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The following are the titles of the papers presented:

  • Nutrition and the immune response: An overview
    By Prof. Dr. Shamala Devi, Universiti Malaya, Malaysia
  • Oil palm phenolics: discovery, current knowledge and future challenges
    By Dr. Ravigadevi Sambanthamurthi, Consultant, Malaysia
  • Oil Palm Phenolics (OPP) ameliorate neurodegenerative effects in a diet induced aged rat model of Alzheimer’s disease
    By Dr. Smiti Gupta, Wayne State University, USA
  • Emerging trends in the global nutraceuticals market – Novel opportunities for the palm oil industry
    By Dr. Mahinda Abeywardena, CSIRO, Australia

Dietary Palm Oil in Health & Nutrition: Latest on health and nutritional attributes of palm oil.

Dietary fats especially saturated fatty acids, long associated with coronary heart disease risk are being re-examined by nutritionists and biomedical specialists. The long held hypothesis that saturates are the primary contributory risk factors for CHD have been debunked by recent major publications. This results in a string of debates and triggered a need to revisit dietary recommendations. Carbohydrates have loomed as a causative macronutrient we should pay greater attention to. The focus of presentations was on how palm oil is featured in these new strategies and questions regarding food labelling via palm oil product formulations and consumer awareness was discussed.

The following are the titles of the papers presented:

  • Nutrigenomics and dietary fats/fatty acids
    By Dr. Mansoor Mohammed, Canada
  • The Malaysian lipid study – lifestyle, nutrition and cardiometabolic risk profile of urban Malaysian society
    By Dr. Tilakavati Karupaiah, Universiti Kebangsaan Malaysia
  • Metabolomic profile of healthy Malaysian population conditioned to palm oil consumption: Correlation with anthropometric and metabolic parameters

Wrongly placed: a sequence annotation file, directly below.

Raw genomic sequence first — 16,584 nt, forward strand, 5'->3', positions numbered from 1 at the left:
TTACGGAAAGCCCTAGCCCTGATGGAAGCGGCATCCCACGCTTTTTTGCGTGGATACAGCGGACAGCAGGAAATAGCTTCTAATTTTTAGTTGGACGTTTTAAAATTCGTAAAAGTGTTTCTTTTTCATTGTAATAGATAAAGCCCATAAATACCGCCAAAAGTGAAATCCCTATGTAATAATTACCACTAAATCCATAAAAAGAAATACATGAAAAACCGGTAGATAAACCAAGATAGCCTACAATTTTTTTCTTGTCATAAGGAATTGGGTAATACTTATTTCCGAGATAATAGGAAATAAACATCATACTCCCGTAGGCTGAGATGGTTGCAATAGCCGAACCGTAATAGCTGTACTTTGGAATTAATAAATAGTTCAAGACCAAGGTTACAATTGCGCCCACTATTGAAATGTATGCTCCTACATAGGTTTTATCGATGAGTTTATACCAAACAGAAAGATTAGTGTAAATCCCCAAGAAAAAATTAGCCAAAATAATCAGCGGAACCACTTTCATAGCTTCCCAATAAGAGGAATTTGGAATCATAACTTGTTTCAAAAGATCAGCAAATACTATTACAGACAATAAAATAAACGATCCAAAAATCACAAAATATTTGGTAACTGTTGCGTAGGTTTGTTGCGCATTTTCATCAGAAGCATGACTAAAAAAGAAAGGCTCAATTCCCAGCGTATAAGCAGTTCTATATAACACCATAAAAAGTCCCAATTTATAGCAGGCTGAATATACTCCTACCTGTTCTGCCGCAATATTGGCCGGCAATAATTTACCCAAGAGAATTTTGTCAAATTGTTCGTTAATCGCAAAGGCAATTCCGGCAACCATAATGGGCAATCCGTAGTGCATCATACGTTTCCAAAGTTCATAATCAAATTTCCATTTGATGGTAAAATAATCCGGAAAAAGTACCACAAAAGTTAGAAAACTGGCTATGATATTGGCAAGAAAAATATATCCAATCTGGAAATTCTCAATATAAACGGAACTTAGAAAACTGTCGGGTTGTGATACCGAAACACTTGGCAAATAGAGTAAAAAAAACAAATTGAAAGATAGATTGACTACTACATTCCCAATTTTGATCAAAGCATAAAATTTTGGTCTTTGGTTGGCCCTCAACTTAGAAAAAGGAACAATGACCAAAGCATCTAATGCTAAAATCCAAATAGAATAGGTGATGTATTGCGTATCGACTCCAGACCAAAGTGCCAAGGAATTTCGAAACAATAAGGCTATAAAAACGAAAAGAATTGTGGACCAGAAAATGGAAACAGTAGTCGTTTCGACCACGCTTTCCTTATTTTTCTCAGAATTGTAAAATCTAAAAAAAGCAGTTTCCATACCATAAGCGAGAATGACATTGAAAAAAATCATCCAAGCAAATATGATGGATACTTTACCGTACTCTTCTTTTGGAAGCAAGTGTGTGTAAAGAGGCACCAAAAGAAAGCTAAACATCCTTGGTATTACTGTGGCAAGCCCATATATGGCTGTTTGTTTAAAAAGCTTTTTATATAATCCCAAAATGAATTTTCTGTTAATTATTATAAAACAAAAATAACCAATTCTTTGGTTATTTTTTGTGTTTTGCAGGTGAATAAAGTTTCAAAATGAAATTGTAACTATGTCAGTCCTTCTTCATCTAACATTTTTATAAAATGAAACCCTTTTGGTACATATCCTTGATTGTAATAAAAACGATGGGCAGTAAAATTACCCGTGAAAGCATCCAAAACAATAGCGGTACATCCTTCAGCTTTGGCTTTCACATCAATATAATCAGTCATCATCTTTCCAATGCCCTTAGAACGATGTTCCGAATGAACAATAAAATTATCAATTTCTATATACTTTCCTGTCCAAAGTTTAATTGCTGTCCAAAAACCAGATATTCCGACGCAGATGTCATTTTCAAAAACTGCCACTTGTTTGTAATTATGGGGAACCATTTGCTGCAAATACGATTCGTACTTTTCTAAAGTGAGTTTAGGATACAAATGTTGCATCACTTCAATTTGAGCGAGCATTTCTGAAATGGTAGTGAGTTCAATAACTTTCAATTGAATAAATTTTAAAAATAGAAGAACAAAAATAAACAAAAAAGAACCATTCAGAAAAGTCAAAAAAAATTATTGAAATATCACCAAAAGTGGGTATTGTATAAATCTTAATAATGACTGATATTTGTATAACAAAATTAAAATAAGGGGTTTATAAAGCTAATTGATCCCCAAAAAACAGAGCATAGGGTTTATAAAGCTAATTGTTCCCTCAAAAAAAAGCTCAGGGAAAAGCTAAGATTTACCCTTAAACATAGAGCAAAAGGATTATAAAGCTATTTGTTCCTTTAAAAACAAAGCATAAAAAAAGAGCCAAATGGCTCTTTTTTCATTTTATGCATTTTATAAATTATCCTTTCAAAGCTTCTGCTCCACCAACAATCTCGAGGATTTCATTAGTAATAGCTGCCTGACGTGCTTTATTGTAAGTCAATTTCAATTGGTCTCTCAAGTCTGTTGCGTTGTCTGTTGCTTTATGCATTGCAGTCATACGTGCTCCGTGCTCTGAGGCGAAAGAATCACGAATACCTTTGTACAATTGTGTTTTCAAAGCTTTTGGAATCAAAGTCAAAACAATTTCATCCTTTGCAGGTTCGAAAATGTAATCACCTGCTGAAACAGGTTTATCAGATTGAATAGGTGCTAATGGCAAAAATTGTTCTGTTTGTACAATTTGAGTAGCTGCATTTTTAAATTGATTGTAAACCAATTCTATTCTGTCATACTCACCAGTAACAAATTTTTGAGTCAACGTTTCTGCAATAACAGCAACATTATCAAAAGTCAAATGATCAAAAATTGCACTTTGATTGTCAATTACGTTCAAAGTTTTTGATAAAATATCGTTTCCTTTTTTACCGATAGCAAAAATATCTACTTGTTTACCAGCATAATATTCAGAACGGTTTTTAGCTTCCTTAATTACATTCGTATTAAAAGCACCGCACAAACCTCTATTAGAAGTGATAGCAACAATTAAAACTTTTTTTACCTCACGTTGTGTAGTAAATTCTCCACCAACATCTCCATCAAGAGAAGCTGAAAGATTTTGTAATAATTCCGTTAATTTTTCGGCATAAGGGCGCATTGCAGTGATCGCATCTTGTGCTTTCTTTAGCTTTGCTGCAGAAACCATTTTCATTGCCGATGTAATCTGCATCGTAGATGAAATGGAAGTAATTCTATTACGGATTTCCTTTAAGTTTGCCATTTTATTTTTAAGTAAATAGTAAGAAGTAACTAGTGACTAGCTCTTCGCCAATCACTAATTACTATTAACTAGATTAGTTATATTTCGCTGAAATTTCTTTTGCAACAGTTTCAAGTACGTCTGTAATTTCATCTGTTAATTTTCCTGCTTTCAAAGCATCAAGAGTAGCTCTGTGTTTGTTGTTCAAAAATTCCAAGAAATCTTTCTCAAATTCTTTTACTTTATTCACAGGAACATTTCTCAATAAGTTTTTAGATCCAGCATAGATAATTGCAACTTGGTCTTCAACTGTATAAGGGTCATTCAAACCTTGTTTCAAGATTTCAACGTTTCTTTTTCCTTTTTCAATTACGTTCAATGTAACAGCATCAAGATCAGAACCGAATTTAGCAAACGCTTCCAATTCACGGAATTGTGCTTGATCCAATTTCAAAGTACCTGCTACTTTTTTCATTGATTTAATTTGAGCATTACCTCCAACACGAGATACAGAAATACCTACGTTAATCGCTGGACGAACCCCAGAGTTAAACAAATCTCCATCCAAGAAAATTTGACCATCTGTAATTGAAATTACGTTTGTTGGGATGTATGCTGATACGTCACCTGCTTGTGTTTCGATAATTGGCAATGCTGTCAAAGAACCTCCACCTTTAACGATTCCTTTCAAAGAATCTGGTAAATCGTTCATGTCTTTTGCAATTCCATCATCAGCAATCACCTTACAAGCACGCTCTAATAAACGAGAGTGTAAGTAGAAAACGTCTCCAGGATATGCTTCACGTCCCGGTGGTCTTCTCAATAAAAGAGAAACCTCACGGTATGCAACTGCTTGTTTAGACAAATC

By Dr. Smiti Gupta, Wayne State University, USA
  • Choosing optimum dietary fat permutations for healthy lifestyles
    By Dr. Felicia Stoler, Rutgers University, USA
  • Regulatory challenges and hurdles for bioactive compounds
    By Dr. Peter Pressman, Polyscience Consulting, USA
  • The challenges in getting T3 recognized as a vitamin E – legislation and market perspective
    By Mr. W.H. Leong, ExcelVite, Australia
  • Consumer perception and pick up: where we are at and where we should be
    By Mr. Bryce Wylde, USA
  • Systematic review on palm oil and its implication on diet related NCDs
    By Mr. Terence Tan Yew Chin, Institute for Medical Research, Malaysia


Process contaminants in edible vegetable oils and fats formed during the processing (also known as refining) is required to make these oils and fats suitable for use in food manufacturing. These group of substances includes 3-monochloropropane,-1,2-diol (3-MCPD) and its related fat soluble forms (also known as 3-MCPD esters), and glycidyl esters (GE). The science of food and related areas of research continues to improve our understanding of food ingredients and their impact on health. Palm oil industry has already voluntarily launched initiatives to reduce the levels of these contaminants and to mitigate the risks. The module focused on its challenges and outlook in improving the quality and reputation of palm oil.

Title and speakers involved:

  • MCPD – public health implications
    By Dr. Roger Clemens, University of Southern California, USA
  • 3-MCPD and GE: Status updates and the strategic road map
    By Ms. Rosidah Radzian, Malaysian Palm Oil Board (MPOB)
  • Improving the quality and reputation of palm oil through research
    By Dr. Joerg J. Jacoby, Wilmar Biotechnology R&D Center, China


Specially tailored for medical practitioners, the evening forum displayed a lively debate on fats, nutraceuticals and lifestyle management that includes palm oil and bioactives; aimed at enhancing wellness and longevity, featuring prominent international health and nutrition speakers. The voice of these experts should go a long way to resolve many questions medical practitioners continue to pose about dietary fats, palm oil and healthy lifestyle management. This forum was chaired by Dr. Kalyana Sundram, CEO of Malaysian Palm Oil Council (MPOC). Several questions were asked from the audience directed to the speakers and Dr. Kalyana Sundram had also answered some of the questions. Several speakers have also directed some questions to the Malaysian palm oil industry itself and exchanged of information and opinions. They were Ms. Rosidah Radzian, Dr. Roger Clemens, Dr. Peter Pressman, Mr. Bryce Wylde, Dr. Mansoor Mohammed, and Dr. Felicia Stoler.